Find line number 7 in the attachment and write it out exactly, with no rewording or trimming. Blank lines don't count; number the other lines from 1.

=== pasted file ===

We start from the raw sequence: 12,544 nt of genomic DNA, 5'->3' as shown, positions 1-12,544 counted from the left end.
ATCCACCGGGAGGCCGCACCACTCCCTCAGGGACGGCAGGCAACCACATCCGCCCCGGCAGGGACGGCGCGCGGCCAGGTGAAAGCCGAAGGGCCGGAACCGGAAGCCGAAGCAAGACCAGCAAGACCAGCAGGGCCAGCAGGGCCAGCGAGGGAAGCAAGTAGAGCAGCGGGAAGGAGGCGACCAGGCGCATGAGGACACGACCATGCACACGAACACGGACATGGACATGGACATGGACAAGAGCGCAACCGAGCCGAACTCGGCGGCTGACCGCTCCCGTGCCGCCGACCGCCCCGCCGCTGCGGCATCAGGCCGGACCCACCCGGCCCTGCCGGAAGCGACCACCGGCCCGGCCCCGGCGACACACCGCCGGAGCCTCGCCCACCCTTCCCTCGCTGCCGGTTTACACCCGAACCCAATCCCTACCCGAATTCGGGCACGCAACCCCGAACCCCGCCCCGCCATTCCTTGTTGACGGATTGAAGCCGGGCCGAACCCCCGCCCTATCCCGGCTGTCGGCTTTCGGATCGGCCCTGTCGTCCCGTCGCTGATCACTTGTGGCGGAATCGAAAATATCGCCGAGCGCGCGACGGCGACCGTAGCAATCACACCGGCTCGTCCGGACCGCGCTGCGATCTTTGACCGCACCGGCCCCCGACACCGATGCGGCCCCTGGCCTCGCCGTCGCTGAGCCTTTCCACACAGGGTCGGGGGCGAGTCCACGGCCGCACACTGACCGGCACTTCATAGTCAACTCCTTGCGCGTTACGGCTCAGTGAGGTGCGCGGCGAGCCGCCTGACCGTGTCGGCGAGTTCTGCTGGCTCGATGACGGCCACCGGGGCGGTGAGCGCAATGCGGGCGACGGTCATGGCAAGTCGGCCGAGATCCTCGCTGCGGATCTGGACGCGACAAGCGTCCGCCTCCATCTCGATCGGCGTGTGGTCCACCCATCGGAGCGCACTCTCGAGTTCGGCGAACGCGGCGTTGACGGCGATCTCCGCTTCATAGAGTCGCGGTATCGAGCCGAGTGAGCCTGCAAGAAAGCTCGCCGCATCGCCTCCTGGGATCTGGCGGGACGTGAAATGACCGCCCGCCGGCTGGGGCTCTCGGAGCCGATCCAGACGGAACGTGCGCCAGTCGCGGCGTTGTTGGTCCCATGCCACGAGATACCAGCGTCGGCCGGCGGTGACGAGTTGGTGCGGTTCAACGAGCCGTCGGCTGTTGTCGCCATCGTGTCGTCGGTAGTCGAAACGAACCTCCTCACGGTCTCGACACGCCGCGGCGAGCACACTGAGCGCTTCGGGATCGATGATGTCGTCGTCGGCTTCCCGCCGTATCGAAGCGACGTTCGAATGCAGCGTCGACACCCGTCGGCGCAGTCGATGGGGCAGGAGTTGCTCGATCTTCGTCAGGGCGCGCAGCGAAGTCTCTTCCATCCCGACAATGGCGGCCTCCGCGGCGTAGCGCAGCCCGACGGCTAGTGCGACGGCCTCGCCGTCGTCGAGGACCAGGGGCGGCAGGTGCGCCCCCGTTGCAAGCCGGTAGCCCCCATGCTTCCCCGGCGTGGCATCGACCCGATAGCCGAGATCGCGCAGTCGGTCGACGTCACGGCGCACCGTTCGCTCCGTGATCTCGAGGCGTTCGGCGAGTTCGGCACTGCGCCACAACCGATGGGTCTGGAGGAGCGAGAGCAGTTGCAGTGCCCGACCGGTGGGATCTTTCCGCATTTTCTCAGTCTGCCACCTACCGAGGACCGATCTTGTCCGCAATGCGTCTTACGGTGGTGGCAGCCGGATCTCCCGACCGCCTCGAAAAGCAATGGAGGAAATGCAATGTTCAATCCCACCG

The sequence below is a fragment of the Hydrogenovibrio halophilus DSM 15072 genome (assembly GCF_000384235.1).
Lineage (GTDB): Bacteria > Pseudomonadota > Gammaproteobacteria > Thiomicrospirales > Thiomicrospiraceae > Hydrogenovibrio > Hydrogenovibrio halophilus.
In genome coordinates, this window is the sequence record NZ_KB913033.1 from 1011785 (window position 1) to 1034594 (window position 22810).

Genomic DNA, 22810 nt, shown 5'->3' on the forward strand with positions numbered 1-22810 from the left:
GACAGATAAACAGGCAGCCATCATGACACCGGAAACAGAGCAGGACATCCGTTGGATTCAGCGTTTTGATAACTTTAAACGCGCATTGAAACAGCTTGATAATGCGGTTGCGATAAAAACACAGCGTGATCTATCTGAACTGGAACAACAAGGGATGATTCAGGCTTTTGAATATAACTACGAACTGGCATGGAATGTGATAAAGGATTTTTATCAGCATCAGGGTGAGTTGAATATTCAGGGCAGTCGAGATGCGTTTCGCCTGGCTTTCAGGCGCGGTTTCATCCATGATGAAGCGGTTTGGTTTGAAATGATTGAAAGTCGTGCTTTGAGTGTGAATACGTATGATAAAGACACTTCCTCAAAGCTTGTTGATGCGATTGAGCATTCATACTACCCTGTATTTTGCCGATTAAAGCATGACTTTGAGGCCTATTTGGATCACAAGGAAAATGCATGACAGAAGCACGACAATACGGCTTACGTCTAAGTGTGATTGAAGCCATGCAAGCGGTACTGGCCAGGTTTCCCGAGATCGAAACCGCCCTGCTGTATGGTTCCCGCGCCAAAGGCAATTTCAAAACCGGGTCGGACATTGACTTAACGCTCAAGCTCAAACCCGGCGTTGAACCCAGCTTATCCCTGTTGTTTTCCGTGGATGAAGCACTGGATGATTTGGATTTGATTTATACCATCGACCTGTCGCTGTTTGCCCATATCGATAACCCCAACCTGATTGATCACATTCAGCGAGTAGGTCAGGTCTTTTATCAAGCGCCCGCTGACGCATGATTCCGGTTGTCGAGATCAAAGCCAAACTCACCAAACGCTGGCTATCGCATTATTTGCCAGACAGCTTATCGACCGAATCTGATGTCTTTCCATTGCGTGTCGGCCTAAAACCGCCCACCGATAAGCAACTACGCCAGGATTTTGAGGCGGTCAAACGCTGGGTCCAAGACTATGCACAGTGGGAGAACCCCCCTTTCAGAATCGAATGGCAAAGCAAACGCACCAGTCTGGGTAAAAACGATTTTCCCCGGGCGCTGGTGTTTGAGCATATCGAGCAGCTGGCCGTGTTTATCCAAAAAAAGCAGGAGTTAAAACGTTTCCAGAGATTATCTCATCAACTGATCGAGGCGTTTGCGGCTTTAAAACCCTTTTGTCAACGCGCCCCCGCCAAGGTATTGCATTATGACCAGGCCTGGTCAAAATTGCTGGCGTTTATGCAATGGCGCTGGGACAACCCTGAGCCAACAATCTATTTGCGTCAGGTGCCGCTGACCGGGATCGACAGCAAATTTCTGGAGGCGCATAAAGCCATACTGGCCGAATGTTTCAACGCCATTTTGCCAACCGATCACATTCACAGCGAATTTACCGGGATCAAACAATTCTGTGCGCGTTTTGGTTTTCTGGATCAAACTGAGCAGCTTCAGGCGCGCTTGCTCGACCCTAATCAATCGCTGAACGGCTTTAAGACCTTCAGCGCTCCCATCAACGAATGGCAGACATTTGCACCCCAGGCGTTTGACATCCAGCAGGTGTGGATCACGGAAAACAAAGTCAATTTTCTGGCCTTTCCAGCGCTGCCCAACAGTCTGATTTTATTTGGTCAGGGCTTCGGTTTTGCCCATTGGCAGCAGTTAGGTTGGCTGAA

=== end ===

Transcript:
GACAGATAAACAGGCAGCCATCATGACACCGGAAACAGAGCAGGACATCCGTTGGATTCAGCGTTTTGATAACTTTAAACGCGCATTGAAACAGCTTGATAATGCGGTTGCGATAAAAACACAGCGTGATCTATCTGAACTGGAACAACAAGGGATGATTCAGGCTTTTGAATATAACTACGAACTGGCATGGAATGTGATAAAGGATTTTTATCAGCATCAGGGTGAGTTGAATATTCAGGGCAGTCGAGATGCGTTTCGCCTGGCTTTCAGGCGCGGTTTCATCCATGATGAAGCGGTTTGGTTTGAAATGATTGAAAGTCGTGCTTTGAGTGTGAATACGTATGATAAAGACACTTCCTCAAAGCTTGTTGATGCGATTGAGCATTCATACTACCCTGTATTTTGCCGATTAAAGCATGACTTTGAGGCCTATTTGGATCACAAGGAAAATGCATGACAGAAGCACGACAATACGGCTTACGTCTAAGTGTGATTGAAGCCATGCAAGCGGTACTGGCCAGGTTTCCCGAGATCGAAACCGCCCTGCTGTATGGTTCCCGCGCCAAAGGCAATTTCAAAACCGGGTCGGACATTGACTTAACGCTCAAGCTCAAACCCGGCGTTGAACCCAGCTTATCCCTGTTGTTTTCCGTGGATGAAGCACTGGATGATTTGGATTTGATTTATACCATCGACCTGTCGCTGTTTGCCCATATCGATAACCCCAACCTGATTGATCACATTCAGCGAGTAGGTCAGGTCTTTTATCAAGCGCCCGCTGACGCATGATTCCGGTTGTCGAGATCAAAGCCAAACTCACCAAACGCTGGCTATCGCATTATTTGCCAGACAGCTTATCGACCGAATCTGATGTCTTTCCATTGCGTGTCGGCCTAAAACCGCCCACCGATAAGCAACTACGCCAGGATTTTGAGGCGGTCAAACGCTGGGTCCAAGACTATGCACAGTGGGAGAACCCCCCTTTCAGAATCGAATGGCAAAGCAAACGCACCAGTCTGGGTAAAAACGATTTTCCCCGGGCGCTGGTGTTTGAGCATATCGAGCAGCTGGCCGTGTTTATCCAAAAAAAGCAGGAGTTAAAACGTTTCCAGAGATTATCTCATCAACTGATCGAGGCGTTTGCGGCTTTAAAACCCTTTTGTCAACGCGCCCCCGCCAAGGTATTGCATTATGACCAGGCCTGGTCAAAATTGCTGGCGTTTATGCAATGGCGCTGGGACAACCCTGAGCCAACAATCTATTTGCGTCAGGTGCCGCTGACCGGGATCGACAGCAAATTTCTGGAGGCGCATAAAGCCATACTGGCCGAATGTTTCAACGCCATTTTGCCAACCGATCACATTCACAGCGAATTTACCGGGATCAAACAATTCTGTGCGCGTTTTGGTTTTCTGGATCAAACTGAGCAGCTTCAGGCGCGCTTGCTCGACCCTAATCAATCGCTGAACGGCTTTAAGACCTTCAGCGCTCCCATCAACGAATGGCAGACATTTGCACCCCAGGCGTTTGACATCCAGCAGGTGTGGATCACGGAAAACAAAGTCAATTTTCTGGCCTTTCCAGCGCTGCCCAACAGTCTGATTTTATTTGGTCAGGGCTTCGGTTTTGCCCATTGGCAGCAGTTAGGTTGGCTGAA